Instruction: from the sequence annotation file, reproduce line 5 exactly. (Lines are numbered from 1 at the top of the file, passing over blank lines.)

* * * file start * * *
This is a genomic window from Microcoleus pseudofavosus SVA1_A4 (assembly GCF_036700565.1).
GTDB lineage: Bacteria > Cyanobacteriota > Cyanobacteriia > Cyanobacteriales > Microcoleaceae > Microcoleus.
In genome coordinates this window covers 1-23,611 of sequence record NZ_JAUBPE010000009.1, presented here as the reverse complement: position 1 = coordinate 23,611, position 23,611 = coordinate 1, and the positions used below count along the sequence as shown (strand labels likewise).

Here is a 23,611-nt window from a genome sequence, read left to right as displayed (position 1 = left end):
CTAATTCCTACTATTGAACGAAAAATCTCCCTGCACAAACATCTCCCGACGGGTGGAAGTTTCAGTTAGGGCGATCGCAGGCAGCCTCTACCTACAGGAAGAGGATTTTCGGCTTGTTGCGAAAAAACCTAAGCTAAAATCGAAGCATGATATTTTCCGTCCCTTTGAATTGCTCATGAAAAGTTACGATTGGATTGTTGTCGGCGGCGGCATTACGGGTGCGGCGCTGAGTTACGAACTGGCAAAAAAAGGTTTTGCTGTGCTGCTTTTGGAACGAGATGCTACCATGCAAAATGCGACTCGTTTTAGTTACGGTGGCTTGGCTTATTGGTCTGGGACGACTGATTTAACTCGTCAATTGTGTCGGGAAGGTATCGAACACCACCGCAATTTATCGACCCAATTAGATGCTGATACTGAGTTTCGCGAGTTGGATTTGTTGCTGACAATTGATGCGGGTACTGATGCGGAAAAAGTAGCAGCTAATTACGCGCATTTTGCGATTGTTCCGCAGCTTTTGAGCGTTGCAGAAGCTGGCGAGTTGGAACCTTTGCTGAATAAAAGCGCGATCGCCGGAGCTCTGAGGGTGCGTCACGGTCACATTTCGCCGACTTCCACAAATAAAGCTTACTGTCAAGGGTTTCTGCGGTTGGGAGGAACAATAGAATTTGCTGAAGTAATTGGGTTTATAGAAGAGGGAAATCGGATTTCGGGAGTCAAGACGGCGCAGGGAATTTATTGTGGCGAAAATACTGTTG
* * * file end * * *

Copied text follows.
CTAATTCCTACTATTGAACGAAAAATCTCCCTGCACAAACATCTCCCGACGGGTGGAAGTTTCAGTTAGGGCGATCGCAGGCAGCCTCTACCTACAGGAAGAGGATTTTCGGCTTGTTGCGAAAAAACCTAAGCTAAAATCGAAGCATGATATTTTCCGTCCCTTTGAATTGCTCATGAAAAGTTACGATTGGATTGTTGTCGGCGGCGGCATTACGGGTGCGGCGCTGAGTTACGAACTGGCAAAAAAAGGTTTTGCTGTGCTGCTTTTGGAACGAGATGCTACCATGCAAAATGCGACTCGTTTTAGTTACGGTGGCTTGGCTTATTGGTCTGGGACGACTGATTTAACTCGTCAATTGTGTCGGGAAGGTATCGAACACCACCGCAATTTATCGACCCAATTAGATGCTGATACTGAGTTTCGCGAGTTGGATTTGTTGCTGACAATTGATGCGGGTACTGATGCGGAAAAAGTAGCAGCTAATTACGCGCATTTTGCGATTGTTCCGCAGCTTTTGAGCGTTGCAGAAGCTGGCGAGTTGGAACCTTTGCTGAATAAAAGCGCGATCGCCGGAGCTCTGAGGGTGCGTCACGGTCACATTTCGCCGACTTCCACAAATAAAGCTTACTGTCAAGGGTTTCTGCGGTTGGGAGGAACAATAGAATTTGCTGAAGTAATTGGGTTTATAGAAGAGGGAAATCGGATTTCGGGAGTCAAGACGGCGCAGGGAATTTATTGTGGCGAAAATACTGTTG